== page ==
Three years after "The Revolution Will Not Be Televised" and one year after The Intruders made his "Save the Children" the title track of a #12 R and B album, the "Godfather of rap" ,Gil Scott Heron, teamed up with jazz keyboardist Brian Jackson on Winter In America. Among the results: the R and B radio hit "The Bottle"--one of those classic feel good Summer grooves that is actually a despairing lament about the effects of alcoholism in the black community. "H20 Gate Blues" is the kind of rant today's talking heads of cable news can only wish they could come up with. Heron may not convince you he's a singer, but his message and his sense of purpose would lead the way for socio-political rappers to come.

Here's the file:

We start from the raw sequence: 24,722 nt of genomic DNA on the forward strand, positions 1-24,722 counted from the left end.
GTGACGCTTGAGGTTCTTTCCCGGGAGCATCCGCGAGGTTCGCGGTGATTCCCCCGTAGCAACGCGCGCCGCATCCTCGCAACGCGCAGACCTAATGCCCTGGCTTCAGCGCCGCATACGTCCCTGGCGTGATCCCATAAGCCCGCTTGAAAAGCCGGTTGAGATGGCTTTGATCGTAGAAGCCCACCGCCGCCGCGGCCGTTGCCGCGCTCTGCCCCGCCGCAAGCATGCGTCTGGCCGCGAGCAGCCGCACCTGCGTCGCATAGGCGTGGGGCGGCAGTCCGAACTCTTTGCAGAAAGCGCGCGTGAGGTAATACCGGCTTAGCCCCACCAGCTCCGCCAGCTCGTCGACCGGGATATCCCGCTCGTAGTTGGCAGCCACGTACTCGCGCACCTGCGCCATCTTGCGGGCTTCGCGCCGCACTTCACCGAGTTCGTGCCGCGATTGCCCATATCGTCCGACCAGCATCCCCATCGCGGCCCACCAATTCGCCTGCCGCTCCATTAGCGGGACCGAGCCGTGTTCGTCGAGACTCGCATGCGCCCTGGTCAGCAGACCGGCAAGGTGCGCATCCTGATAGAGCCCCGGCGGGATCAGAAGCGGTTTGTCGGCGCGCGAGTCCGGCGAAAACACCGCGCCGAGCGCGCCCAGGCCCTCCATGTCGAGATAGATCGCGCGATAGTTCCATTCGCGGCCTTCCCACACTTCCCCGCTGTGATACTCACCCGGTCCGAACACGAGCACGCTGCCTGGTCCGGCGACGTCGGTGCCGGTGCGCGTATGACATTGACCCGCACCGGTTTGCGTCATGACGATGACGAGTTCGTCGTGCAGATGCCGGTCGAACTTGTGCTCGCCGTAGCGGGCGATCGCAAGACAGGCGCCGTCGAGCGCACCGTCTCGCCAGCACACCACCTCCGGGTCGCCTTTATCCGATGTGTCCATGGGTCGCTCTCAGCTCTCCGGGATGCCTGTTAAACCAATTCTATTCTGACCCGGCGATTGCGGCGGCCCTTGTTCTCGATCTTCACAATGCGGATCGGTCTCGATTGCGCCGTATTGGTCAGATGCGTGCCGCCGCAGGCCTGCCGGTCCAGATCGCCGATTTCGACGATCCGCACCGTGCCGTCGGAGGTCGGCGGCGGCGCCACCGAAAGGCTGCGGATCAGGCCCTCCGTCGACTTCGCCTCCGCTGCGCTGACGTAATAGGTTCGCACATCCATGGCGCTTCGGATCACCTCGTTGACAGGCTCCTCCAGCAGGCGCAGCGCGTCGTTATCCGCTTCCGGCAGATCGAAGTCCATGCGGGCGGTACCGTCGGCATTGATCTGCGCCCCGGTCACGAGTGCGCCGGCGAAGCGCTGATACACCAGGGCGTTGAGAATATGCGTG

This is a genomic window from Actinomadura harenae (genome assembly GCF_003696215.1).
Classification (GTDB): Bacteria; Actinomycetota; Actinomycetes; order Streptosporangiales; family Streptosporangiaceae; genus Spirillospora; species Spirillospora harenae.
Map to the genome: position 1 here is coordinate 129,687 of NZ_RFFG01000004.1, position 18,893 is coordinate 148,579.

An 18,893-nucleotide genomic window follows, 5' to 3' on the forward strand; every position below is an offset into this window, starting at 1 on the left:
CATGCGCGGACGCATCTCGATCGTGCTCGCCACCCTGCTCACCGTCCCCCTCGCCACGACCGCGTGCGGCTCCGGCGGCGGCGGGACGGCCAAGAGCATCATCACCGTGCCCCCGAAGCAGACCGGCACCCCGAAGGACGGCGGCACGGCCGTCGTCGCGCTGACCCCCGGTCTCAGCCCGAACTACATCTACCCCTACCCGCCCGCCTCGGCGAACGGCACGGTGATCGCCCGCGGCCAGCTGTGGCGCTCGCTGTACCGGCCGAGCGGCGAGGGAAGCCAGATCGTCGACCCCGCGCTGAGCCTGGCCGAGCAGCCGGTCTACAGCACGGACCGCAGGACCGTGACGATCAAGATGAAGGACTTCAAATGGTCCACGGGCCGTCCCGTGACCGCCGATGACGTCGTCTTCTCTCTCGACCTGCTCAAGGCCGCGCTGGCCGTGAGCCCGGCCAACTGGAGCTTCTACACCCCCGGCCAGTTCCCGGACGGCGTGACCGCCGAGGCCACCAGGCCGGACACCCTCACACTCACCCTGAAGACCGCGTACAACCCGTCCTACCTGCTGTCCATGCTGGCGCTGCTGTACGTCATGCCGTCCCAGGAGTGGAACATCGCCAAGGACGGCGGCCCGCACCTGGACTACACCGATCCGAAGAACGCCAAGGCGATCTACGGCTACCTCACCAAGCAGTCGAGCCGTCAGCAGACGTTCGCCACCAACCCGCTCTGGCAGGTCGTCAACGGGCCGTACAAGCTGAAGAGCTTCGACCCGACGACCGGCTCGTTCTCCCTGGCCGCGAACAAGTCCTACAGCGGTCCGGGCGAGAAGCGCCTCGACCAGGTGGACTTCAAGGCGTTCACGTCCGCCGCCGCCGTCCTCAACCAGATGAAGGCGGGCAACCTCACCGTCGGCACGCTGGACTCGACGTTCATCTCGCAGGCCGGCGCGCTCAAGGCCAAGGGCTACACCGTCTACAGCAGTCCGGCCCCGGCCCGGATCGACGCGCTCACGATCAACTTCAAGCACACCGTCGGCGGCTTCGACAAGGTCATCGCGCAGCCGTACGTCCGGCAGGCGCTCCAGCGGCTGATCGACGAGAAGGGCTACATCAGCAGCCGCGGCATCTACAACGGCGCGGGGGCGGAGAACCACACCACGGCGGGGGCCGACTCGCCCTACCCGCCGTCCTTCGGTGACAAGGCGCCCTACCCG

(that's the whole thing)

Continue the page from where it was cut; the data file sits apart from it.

Curtis Mayfield had to dig into the back catalog to find enough songs to fill out Sweet Exorcist, his sixth solo album. "To Be Invisible" comes from the Claudine soundtrack while "Power to the People" and "Suffer" date back to his 1970 solo debut. Two of the originals reference two obvious 1973-74 trends : Kung Fu and The Exorcist. But even middling Mayfield is refreshing compared to what's coming over the radio these days.